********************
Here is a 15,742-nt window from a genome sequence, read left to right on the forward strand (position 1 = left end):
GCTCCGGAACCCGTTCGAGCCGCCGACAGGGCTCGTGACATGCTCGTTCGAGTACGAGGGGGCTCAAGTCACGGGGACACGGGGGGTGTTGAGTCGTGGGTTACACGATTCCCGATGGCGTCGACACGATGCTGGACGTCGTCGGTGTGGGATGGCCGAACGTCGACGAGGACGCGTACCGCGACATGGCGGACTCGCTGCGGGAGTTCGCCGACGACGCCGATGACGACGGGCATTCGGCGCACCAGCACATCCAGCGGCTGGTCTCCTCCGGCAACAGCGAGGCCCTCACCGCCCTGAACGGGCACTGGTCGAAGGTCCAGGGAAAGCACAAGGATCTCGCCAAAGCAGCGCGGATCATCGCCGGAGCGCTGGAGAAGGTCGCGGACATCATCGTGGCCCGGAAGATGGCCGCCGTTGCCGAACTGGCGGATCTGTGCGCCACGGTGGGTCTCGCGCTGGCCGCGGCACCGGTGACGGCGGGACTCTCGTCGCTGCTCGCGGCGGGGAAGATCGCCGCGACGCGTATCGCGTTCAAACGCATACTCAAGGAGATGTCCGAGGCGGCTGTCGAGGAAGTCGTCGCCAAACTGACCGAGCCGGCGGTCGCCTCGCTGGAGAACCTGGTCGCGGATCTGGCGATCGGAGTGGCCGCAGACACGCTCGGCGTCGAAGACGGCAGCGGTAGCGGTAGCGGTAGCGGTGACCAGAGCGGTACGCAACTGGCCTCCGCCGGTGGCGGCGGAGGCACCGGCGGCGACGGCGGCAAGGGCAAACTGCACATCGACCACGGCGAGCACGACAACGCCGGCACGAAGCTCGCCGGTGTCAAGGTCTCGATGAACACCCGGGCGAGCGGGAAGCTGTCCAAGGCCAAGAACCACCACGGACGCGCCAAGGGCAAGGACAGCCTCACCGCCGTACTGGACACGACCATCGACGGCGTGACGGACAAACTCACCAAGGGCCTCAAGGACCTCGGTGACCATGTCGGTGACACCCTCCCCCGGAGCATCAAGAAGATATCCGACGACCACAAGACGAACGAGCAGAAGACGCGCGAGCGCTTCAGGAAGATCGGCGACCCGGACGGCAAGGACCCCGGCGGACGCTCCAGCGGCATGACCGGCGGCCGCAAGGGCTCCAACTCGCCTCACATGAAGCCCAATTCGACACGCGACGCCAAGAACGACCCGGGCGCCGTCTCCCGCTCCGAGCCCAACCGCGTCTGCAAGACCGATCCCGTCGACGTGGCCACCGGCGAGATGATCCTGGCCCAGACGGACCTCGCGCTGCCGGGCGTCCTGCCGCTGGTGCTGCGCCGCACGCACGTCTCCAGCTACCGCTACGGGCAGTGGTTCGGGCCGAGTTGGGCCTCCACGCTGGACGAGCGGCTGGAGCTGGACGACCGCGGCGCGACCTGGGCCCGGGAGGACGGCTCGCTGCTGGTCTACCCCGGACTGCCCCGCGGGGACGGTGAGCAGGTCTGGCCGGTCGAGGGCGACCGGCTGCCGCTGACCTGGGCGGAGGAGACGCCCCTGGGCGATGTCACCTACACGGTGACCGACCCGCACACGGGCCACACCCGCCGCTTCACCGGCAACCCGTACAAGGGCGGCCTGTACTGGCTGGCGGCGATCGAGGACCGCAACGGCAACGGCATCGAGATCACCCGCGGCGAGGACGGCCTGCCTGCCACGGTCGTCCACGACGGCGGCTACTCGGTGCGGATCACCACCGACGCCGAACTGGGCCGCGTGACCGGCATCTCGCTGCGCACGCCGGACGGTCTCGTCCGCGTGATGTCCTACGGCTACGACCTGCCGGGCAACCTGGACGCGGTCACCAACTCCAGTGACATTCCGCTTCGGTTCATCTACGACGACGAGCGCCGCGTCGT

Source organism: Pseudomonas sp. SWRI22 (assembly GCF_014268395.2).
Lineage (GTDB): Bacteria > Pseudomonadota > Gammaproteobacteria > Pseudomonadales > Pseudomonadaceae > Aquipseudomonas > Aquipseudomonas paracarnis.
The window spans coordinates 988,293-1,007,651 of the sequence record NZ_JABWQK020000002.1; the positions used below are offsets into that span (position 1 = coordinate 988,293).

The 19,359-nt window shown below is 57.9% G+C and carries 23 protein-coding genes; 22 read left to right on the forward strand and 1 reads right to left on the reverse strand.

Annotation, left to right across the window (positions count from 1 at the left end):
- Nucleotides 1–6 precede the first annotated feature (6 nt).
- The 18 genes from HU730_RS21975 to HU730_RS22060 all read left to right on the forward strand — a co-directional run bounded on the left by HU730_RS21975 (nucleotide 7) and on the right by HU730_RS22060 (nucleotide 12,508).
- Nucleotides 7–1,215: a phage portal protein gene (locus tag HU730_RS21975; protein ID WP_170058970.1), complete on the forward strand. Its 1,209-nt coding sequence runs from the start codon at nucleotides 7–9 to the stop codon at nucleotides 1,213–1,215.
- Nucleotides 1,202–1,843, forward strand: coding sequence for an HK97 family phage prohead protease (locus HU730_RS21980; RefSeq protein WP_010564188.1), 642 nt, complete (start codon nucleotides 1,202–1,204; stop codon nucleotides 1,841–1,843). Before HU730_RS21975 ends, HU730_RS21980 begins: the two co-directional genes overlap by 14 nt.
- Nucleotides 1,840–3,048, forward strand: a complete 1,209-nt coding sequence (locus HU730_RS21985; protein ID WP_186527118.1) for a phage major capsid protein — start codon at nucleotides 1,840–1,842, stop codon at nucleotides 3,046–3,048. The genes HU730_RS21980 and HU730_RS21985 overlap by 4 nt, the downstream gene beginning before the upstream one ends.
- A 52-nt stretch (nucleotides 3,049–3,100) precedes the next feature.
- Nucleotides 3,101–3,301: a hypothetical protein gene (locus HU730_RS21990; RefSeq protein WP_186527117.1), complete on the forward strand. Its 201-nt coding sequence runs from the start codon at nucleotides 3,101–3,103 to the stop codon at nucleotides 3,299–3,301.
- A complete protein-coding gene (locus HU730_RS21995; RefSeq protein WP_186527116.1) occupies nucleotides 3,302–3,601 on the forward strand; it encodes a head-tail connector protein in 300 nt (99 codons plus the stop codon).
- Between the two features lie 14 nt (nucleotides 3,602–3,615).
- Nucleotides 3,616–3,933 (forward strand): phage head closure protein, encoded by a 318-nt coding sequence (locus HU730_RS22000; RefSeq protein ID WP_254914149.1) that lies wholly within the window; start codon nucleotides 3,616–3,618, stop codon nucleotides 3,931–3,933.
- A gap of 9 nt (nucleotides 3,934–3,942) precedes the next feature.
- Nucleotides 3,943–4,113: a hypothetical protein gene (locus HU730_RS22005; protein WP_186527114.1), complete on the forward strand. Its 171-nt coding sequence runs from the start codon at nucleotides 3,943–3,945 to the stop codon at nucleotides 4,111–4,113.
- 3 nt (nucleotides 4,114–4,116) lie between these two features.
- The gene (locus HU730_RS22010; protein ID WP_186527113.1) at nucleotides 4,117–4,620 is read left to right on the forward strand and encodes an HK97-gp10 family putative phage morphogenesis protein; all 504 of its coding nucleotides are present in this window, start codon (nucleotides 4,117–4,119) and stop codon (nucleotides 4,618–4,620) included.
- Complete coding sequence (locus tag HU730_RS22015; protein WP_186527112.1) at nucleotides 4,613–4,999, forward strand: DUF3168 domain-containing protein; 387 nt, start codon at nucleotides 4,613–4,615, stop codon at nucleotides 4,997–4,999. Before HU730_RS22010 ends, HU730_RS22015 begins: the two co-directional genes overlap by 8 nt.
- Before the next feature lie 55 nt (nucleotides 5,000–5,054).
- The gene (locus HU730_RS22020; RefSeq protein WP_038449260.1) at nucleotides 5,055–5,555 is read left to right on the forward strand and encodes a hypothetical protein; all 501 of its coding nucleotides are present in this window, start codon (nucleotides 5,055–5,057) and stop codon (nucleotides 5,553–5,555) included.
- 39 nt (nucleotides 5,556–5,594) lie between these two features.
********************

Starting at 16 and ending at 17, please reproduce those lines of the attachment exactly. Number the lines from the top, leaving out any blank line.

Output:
- Between the two features lie 14 nt (nucleotides 3,602–3,615).
- Nucleotides 3,616–3,933 (forward strand): phage head closure protein, encoded by a 318-nt coding sequence (locus HU730_RS22000; RefSeq protein ID WP_254914149.1) that lies wholly within the window; start codon nucleotides 3,616–3,618, stop codon nucleotides 3,931–3,933.